A diabolical mess

Poor direction of a new play by the RSC in London leaves the audience cold

<strong>I'll Be the D

This new play suffered one of the most tepid receptions I have ever seen from an audience. I think we resented having been trapped in a room for 110 minutes with a work that took itself so seriously it did not even allow us an interval. It was like being held hostage by a violent lunatic who told us, at length, that we had made him mad. A couple of people walked out when an actor gouged out his eyes. Never mind unprofessional, would that I were still capable of making such corny getaways.

The RSC will be disappointed at the failure of the acclaimed young writer Leo Butler to connect with an audience with this effort (closes 8 March). I'll Be the Devil seems to have everything: Shakespearean echoes for the RSC subscriber base, a theme of Irish oppression for the Tricycle's Kilburn Road clientele, and echoes of Iraq for everyone. Butler throws in just about everything else, too: rape, murder, animal buggery, a crucifix rammed up a man's bottom, someone urinating on a prayer book and - I blush to make light of it, because the legless David Toole as Potboy puts in a remarkable and physically brave performance - dwarf tossing. Its leitmotif is dead pigs.

If you had asked me immediately afterwards how these elements wove themselves into the plot, I would, to be honest, have been hard-pressed to tell you. Ramin Gray's direction favoured mayhem over narrative and Oirishness over communication. Fortunately the script is available from Methuen. The action concerns the dilemmas of a Lieutenant Coyle, an Irish Catholic circa 1762, who has joined the occupying British army. He has fathered two cretinous children by his dead brother's wife, Maryanne, who has been dispossessed of her land. The couple hate each other. Coyle is worried that their son, Dermot, has taken to sodomising cattle, beheading pigs and freeing farm animals from their pens.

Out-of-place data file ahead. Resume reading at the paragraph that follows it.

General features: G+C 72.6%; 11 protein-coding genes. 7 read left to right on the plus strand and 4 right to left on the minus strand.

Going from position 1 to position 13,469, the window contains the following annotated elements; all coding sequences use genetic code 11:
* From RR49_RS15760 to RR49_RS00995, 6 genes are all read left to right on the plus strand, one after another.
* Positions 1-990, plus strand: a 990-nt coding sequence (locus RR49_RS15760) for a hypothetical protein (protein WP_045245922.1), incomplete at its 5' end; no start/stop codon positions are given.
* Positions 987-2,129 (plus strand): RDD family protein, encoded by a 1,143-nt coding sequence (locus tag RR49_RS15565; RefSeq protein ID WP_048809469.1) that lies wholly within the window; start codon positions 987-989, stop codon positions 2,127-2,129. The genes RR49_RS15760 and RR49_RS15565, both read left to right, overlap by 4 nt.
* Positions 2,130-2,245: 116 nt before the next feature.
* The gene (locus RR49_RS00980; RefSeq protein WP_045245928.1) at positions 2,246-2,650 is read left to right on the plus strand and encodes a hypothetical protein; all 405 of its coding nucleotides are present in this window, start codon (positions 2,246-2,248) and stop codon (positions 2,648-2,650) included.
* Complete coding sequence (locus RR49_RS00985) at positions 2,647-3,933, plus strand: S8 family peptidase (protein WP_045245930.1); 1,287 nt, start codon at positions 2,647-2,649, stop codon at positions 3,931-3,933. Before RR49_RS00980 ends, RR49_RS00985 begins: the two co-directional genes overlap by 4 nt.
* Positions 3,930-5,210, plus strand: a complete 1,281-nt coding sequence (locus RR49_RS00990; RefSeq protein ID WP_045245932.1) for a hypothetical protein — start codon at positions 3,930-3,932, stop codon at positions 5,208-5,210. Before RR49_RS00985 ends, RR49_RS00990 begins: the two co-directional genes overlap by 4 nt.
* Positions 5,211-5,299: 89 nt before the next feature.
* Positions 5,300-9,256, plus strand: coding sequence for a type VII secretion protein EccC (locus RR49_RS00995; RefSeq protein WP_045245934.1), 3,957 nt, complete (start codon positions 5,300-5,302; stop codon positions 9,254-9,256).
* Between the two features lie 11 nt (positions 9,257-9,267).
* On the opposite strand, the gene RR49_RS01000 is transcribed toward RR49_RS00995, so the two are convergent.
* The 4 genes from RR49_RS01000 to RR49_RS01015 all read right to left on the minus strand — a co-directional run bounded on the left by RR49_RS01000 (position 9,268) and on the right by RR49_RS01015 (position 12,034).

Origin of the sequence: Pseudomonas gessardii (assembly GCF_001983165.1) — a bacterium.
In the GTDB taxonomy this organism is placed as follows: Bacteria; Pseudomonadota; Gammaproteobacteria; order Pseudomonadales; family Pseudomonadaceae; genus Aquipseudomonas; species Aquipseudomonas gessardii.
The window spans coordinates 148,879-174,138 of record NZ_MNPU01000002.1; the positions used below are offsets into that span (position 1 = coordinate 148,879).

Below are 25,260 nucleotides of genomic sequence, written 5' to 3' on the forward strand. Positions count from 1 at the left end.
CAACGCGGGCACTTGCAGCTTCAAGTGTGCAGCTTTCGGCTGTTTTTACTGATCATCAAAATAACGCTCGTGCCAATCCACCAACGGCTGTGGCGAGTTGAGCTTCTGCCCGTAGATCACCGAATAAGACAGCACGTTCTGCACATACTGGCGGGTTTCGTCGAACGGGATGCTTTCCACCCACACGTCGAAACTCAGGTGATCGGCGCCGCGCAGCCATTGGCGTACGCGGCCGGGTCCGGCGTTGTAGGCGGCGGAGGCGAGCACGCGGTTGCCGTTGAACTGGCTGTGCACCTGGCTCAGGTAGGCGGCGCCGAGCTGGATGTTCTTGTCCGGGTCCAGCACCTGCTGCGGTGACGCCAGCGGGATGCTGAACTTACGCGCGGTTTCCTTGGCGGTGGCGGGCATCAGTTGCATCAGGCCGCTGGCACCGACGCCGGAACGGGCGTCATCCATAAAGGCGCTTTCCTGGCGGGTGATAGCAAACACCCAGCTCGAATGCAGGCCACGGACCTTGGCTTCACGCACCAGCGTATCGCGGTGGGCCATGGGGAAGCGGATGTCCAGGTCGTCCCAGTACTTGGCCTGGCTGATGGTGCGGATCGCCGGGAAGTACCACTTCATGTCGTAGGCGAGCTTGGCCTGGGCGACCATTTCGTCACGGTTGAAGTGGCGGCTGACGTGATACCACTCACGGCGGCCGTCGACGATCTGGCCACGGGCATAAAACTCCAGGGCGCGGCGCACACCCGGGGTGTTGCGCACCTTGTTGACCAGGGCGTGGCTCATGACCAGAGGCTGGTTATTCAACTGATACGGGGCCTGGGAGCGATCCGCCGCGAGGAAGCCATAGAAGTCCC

The miscreant's relationship to Coyle becomes public during a heavy night's roistering at the garrison. So do Coyle's papist sympathies. Coyle is hauled before his toff English colonel, who asks to visit his family. In their hovel, the colonel rapes Coyle's daughter, Ellen, who expires in the bed. He regrets this and his nose is rubbed in his shame by Maryanne's poise of elaborate servility. The action is topped and tailed by scenes in which the blinded Dermot, ranting about the devil, is tended in the stocks by the not yet dead Ellen. The scene recalls Calvary.

Gray's direction is so messy that it is hard to pass judgement on the players, save to say the cast does what it can, particularly in the long third act where the troops get drunk - much tankard thumping, thigh slapping and singing - and then turn nasty. In the play's most audible scene, John McEnery is creepy as the colonel suavely interrogating Coyle. If there is an acting problem it is with Andrew Macklin, who fails to generate any sympathy as Lieutenant Ryan.

The direction also makes it hard to judge the play. Having read it, I believe it to be less bad than it seemed, but not very good either. Butler's Shakespearean inspiration is said to be The Tempest's theme of colonisation. But although Dermot is a kind of Caliban, this Ireland is not full of music. Set in constant rain and thunder, much of the action taking place in a ramshackle shelter, the obvious comparison is King Lear, eye-gouging and all.

As for Iraq, when Coyle's psalter is urinated on and he is made to eat it, we are surely meant to think of Abu Ghraib's desecrated Qurans. The colonel's speech about civilisation being a process that can take "generations even" is Pentagonese. The connivance of the local population in their own "subjection" draws a potentially offensive parallel with native Iraqis policing Baghdad. But the agitprop is less ham-fisted than the plonking in of historical detail, as when Maryanne recites every provision of the anti-Catholic penal law.

I'll Be the Devil is Brian Friel's Translations rewritten in blood by Edward Bond. Reading the text would not be an hour wasted, but unless you are a student of stage design (Lizzie Clachan's sets were miraculous on such a small stage) this production is not worth travelling to see. The answer to the play's much-repeated question - "Who's the devil?" - is "everyone": the Irish, the Brits, possibly even the pigs. The audience's response was clear: in that case, to hell with the lot of you.

Andrew Billen is a staff writer for the Times

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